Book Review: City of Glass by Paul Auster (1985)
I chose this book as part of my detective noir research for the noir chapters in the novel I’ve been working on the past two years. It was also described as a postmodern mind-screw, which is usually my jam, and this one did not disappoint me one bit. It leans more postmodern than detective noir, but that works in its favor. Using POV tricks and authorial reticence to make a banal mystery more disorienting is an excellent pairing. Author Paul Auster manages to capture the reader’s attention and hold it while bewildering that attention, raising more questions than answers throughout the main plot until the bizarre ending throws everything into even more confusion and wonder. Pretty much the way a postmodern novel should end. It’s one of those you’ll love it or hate it kind of books, but I loved it.
Normally, the number of characters in a novel is quantifiable by simply counting them. Not so much this time. City of Glass takes heavy inspiration from Don Quixote (arguably the greatest work of literature ever produced in any language ever, quote me on that if you like), so it employs some of the tropes invented by that earlier work. There are also some hints of H.P. Lovecraft/The King in Yellow madness thrown in which creates a wonderfully unreliable narrator. What is real and what is not quickly becomes a bigger mystery than the mystery of the plot.
Daniel Quinn: Our main POV lens is Daniel Quinn, who shares his initials with Don Quixote. He has suffered the tragic death of his wife and son, which gives him an apathetic outlook on life and his writing career. Like Quixote, Quinn gives up his normal occupation as a detective mystery writer and assumes the role of an actual detective upon being mistaken for someone else (Paul Auster, who shares his name with the novel’s author, but we’ll get to that). He takes his new false identity, which is suspiciously similar to his detective character Max Work, increasingly seriously as the plot unfolds. His ending state is abysmal, so don’t expect a positive resolution. This character’s mental journey gives the novel its power.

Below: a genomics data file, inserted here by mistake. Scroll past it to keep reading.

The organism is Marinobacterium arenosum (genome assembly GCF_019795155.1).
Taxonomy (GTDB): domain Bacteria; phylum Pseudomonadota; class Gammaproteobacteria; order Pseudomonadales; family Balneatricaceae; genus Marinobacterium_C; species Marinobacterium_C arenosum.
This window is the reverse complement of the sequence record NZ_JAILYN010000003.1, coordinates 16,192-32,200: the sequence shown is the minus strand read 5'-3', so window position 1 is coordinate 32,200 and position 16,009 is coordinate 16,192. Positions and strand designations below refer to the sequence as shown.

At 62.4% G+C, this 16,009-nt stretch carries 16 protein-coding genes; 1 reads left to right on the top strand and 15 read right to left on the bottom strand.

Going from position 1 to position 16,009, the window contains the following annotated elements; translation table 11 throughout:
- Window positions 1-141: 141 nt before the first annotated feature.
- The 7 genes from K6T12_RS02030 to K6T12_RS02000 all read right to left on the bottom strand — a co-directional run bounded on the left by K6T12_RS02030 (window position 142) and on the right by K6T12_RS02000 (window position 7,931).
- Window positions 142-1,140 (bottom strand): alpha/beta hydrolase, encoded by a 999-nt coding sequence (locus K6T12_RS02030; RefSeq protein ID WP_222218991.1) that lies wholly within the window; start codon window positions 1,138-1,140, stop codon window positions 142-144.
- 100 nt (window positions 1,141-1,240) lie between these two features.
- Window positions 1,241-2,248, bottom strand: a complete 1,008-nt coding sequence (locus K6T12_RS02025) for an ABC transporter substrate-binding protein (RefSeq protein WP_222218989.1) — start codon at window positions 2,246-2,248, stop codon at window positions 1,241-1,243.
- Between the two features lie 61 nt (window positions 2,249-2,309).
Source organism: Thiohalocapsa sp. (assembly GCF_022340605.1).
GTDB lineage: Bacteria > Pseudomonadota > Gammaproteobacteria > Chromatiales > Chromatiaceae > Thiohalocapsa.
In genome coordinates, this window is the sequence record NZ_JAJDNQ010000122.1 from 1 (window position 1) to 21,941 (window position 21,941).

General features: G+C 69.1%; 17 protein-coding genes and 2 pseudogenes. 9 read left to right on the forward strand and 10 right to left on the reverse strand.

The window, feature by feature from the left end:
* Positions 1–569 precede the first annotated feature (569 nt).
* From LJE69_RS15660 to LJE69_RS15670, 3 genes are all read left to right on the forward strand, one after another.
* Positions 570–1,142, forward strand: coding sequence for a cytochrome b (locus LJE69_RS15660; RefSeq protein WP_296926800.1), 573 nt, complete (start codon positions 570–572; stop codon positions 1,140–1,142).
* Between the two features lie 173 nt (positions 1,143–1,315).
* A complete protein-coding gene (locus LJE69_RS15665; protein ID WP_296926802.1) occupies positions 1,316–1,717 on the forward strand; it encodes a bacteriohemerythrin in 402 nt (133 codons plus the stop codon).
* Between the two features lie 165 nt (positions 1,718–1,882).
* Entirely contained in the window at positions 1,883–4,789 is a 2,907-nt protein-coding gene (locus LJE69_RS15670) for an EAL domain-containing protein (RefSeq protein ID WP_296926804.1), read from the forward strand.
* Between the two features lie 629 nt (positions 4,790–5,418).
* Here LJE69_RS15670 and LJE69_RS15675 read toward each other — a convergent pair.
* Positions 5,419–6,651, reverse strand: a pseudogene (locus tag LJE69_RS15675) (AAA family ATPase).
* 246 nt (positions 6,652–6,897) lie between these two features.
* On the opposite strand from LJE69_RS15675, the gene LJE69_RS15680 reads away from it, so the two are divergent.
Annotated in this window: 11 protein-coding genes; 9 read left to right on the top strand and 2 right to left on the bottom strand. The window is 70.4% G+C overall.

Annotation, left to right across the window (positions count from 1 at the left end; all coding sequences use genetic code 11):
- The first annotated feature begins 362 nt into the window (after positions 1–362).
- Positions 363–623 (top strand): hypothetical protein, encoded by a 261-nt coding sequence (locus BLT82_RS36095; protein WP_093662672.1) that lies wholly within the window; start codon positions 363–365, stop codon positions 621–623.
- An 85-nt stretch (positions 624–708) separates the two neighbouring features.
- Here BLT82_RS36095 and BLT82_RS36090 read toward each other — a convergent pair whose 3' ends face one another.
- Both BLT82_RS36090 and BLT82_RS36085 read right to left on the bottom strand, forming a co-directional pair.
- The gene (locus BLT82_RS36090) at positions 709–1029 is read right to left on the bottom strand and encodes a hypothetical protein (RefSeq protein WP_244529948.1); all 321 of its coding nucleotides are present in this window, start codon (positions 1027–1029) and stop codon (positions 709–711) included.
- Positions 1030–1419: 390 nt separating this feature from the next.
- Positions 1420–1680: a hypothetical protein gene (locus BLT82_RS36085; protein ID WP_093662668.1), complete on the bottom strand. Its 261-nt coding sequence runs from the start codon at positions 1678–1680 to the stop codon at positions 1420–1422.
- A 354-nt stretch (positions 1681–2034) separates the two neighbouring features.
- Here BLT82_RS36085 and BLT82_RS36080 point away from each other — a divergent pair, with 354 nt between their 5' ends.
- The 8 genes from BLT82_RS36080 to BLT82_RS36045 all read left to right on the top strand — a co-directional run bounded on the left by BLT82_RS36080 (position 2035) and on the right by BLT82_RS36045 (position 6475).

Peter Stillman: Peter seeks to hire Paul Auster, the renowned private detective (who may not exist, but again we’ll get to that), to protect him from his father. He believes his father means to kill him after being released from prison. Peter’s father subjected him to a language experiment as a child, locking him in a lightless room with minimal human interaction for over a decade to learn if a primal, God-given language exists in humans. Peter suffers from heavy mental and speech impairment, only able to speak at all because of extensive rehabilitation. Peter is wealthy, though, so he can pay for Quinn’s help. He is one of the more enigmatic elements, making little sense in his long speech early in the novel and disappearing without explanation later in the plot.
Virginia Stillman: Virginia is Peter Stillman’s wife and caretaker. She informs Quinn of the situation and acts as a bizarre, but largely absent, love interest for Quinn. A criticism that could be raised of this book is her minimal role and “screen time.” However, this heightens Quinn’s descent into madness because straightforward facts are continuously replaced with Quinn’s interpretation of facts. In the end, her appearance in the novel being so short serves the narrative and POV tricks well.
Mr. Stillman: a brilliant scholar who becomes obsessed with discovering a Godlike, inborn language in humans. He imprisons his son to see if a natural language develops without human contact. His experiment is presumed to end in failure, although Peter does develop a nonsensical language of his own to fill that communicative need. He is imprisoned as a result of his experimentation. He appears briefly in the plot, but then disappears as many other characters do. He walks routes through the city that Quinn interprets as spelling out letters of a message.
Paul Auster: a character with the same name as the novel’s author appears, calling authorship into question much like Don Quixote. He entertains Quinn’s detective mission and theories but is unable to meaningfully help. He doesn’t know of the renowned detective who shares his name, and he is the only Paul Auster in the phonebook, which calls Peter and Virginia Stillman’s story into question.
I wanted to limit this review to 1000 words, but that’s not happening. Strap in, because this plot is about as convoluted as any Christopher Nolan film you could care to name.